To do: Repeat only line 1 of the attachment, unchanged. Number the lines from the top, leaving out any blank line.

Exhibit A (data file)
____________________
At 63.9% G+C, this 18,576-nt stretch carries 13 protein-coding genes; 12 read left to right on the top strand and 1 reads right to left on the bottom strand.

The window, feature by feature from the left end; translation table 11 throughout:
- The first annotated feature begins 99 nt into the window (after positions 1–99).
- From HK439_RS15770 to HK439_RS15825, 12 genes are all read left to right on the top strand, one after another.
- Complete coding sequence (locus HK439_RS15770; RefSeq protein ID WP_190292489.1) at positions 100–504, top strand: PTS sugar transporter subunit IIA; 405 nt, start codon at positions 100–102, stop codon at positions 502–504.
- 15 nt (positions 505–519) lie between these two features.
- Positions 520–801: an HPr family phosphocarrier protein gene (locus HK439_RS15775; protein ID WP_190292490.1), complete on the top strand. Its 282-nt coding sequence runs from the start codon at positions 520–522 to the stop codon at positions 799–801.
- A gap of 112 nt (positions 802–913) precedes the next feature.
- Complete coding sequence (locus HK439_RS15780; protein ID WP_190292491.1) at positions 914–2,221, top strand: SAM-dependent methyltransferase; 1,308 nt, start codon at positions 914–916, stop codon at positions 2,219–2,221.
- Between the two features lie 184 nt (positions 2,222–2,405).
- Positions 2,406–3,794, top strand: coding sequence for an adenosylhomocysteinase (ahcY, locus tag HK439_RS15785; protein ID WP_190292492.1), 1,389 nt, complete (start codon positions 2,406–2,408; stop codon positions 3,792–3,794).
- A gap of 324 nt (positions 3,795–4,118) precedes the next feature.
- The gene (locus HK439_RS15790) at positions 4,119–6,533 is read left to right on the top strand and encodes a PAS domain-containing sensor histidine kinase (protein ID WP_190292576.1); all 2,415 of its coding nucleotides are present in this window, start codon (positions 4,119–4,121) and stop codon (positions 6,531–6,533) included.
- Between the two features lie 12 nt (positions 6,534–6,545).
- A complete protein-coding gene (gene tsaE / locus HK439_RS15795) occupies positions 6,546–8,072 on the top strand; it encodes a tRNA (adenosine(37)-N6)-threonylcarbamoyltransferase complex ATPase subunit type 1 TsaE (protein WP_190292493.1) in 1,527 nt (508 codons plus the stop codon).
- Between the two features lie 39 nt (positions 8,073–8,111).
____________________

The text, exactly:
At 63.9% G+C, this 18,576-nt stretch carries 13 protein-coding genes; 12 read left to right on the top strand and 1 reads right to left on the bottom strand.